And then does Vincent recognize
That Christ, the Source of light, has come
To bring the promised recompense
For all the pangs he has endured.
He sees the broken earthenware
Now clothe itself with tender flowers
That fill the narrow prison vault
With fragrance like to nectar sweet.
And then around the martyr throngs
A host of angels greeting him,
Of whom one of majestic mien
Accosts the hero in these words:
‘Arise, O glorious martyr saint,
Arise, set free from all your chains,
Arise, now member of our band,
And join our noble company.
‘You have already run your course
Of frightful pain and suffering;
Your passion’s goal is now attained,
And death now gives you kind release.’
Vincent’s sufferings were ended. The light within the cell penetrated the bolted door through narrow crevices. The guardian of the cell who had been stationed there to keep watch noticed the light. He also heard the prisoner singing and more hauntingly, he also heard “a voice chanting in response.”
Then, trembling, he draws near the door
And plants his eyes against the jamb
That he may through the narrow slit
Explore the room as best he can.
He sees the bed of potsherds bloom
With fragrant flowers of many hues,
And, singing as he walks about,
The saint himself with fetters loosed.
The jailer sent word to the prefect who again reacted with rage. He wept at his defeat. He groaned with anger and chagrin. Next, he ordered Vincent to be removed from the dungeon and asked that his wounds be bathed with healing balms. His intention was that when the prisoner was somewhat restored, he would again be put to torture.
Upon his release, the faithful from all the city thronged to their deacon. They made him an easeful bed, cared for his wounds, and carried away blood-soaked cloths as relics. The warden of his prison cell accepted Christ with sudden faith. Soon afterwards, in this peaceful setting, Vincent died.
The prefect was furious that Vincent had eluded him yet again and was determined to feed the anger that “burned within his vengeful heart.”
As serpent of its fangs bereft
The madman raged in frenzy wild.
‘The rebel has evaded me
And carried off the palm,’ he cries.
‘Though he be dead, I still can wreck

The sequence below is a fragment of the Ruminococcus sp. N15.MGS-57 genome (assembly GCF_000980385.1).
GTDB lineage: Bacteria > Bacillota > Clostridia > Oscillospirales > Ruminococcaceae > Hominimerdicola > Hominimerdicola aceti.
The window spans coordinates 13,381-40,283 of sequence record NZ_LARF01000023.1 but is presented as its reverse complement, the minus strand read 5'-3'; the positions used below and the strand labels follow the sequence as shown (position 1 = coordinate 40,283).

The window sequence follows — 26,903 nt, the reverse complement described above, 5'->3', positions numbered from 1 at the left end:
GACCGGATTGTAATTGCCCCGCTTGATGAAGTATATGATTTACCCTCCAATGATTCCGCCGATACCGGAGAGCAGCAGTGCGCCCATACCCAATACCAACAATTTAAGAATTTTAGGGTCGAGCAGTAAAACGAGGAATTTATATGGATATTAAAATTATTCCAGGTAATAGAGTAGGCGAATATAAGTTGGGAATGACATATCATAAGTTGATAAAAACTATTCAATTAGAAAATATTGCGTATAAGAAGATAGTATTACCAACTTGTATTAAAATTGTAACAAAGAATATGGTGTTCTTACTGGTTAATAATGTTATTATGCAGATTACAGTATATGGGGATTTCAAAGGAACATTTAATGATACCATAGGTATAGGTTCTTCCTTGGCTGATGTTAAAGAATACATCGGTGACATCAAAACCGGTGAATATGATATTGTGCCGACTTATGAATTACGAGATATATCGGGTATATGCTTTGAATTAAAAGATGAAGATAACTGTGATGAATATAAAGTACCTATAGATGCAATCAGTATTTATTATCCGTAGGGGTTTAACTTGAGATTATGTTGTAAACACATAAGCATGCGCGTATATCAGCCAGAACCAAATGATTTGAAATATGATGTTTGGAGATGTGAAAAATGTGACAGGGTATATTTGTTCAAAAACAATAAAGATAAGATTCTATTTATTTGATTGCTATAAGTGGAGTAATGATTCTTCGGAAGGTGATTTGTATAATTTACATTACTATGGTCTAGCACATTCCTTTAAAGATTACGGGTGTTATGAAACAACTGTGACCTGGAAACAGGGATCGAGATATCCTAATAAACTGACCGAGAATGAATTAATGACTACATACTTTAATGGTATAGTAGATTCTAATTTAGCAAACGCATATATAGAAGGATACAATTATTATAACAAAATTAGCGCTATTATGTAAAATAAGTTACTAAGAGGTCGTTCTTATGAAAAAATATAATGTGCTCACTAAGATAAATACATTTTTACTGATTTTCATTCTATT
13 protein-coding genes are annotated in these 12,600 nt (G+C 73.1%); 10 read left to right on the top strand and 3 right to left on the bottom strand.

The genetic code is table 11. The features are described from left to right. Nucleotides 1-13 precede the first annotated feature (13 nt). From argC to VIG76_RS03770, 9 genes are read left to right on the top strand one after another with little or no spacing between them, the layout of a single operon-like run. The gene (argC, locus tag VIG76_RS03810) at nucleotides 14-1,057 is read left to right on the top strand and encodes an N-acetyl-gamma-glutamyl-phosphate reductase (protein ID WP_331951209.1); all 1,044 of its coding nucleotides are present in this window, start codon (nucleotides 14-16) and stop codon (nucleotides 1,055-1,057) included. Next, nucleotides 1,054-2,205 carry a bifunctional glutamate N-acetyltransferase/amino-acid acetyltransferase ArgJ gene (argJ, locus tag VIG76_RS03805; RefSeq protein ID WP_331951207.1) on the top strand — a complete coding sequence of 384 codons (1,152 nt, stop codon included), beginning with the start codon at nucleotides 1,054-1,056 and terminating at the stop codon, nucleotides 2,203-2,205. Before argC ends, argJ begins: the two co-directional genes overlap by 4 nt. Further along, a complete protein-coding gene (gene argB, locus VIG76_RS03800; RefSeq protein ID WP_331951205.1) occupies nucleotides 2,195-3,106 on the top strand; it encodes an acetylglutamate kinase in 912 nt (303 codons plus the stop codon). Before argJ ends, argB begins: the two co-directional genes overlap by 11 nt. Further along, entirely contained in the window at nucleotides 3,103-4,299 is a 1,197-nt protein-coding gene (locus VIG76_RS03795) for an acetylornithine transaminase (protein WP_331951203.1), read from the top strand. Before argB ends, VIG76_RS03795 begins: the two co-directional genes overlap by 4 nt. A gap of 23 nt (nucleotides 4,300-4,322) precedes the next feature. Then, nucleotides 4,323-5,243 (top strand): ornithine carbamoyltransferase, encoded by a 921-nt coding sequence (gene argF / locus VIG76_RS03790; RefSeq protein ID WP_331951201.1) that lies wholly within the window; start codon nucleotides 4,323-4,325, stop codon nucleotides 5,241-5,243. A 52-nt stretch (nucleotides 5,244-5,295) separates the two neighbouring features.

One last outrage upon this wretch:
I’ll throw his body to the beasts,
Or give it to the dogs to rend.’
Dacian wanted to destroy Vincent’s body lest it be honored in a tomb inscribed with the martyr’s name. Accordingly, “the sacred body he exposed, all naked in a sedgy marsh.” And then a strange thing occurred — despite the indignity to the body, neither beast nor bird fed on the corpse. In fact, a raven guarded the body. It drove away a bird of prey and also a huge ferocious wolf.
The prefect, unsuccessful in his first plan, concocted another. He decided to plunge the body into the sea where it would be food for fish or where it would be tossed by storms and be torn and rended on the jagged points of flinty rocks. He sought for someone who would undertake the task.
‘Is there some man among you here
Who, skilled in piloting a boat
With oar and rope and hoisted sail,
Can briskly plow the open sea?
‘Go, take the body that now lies
Unharmed among the marshy reeds
And, in a wherry light and swift,
Bear it away through surging tides.
‘Wrap up the corpse and then enclose
It in a sack of rushes made,
To which a heavy stone is tied,
That it may sink into the deep.’
A soldier, a fierce, hot-headed ruffian, volunteered for the job. He wove a net of ropes into which he sewed Vincent’s lifeless form. Then he sailed into the middle of the sea and hurled it out into the waves. Although a heavy stone had been attached to it, the body of the saint did not sink. Rather, it moved with the tide toward the curving shore.
The heavy millstone swims along
As lightly as the snow-white foam;
The bag that holds the sacred pledge
Is borne on top of swelling waves.
Aghast, the baffled mariners
Behold it floating calmly back
Across the level shining sea,
Sped on by favoring tide and wind.
With rapid oars they cleave the main,
As wroth they urge their vessel on,
But far ahead the body flies
Into a quiet, secluded bay.
The body came to rest on the friendly beach before the skiff could reach the shore. And there it was buried until the Christians could build a tomb for the body. Later, when the persecution was over, a church was built and the blessed bones of Vincent were laid in the sanctuary and buried at the foot of the altar.
-Reliquary containing the leg bone of St. Vincent, located in the Treasury of Notre Dame Cathedral, Paris.
-San Vicente Mártir arrojado al muladar. Escultura en alabastro. Documentado 1533 – Diego de Tredia – Museo de Bellas Artes de Valencia.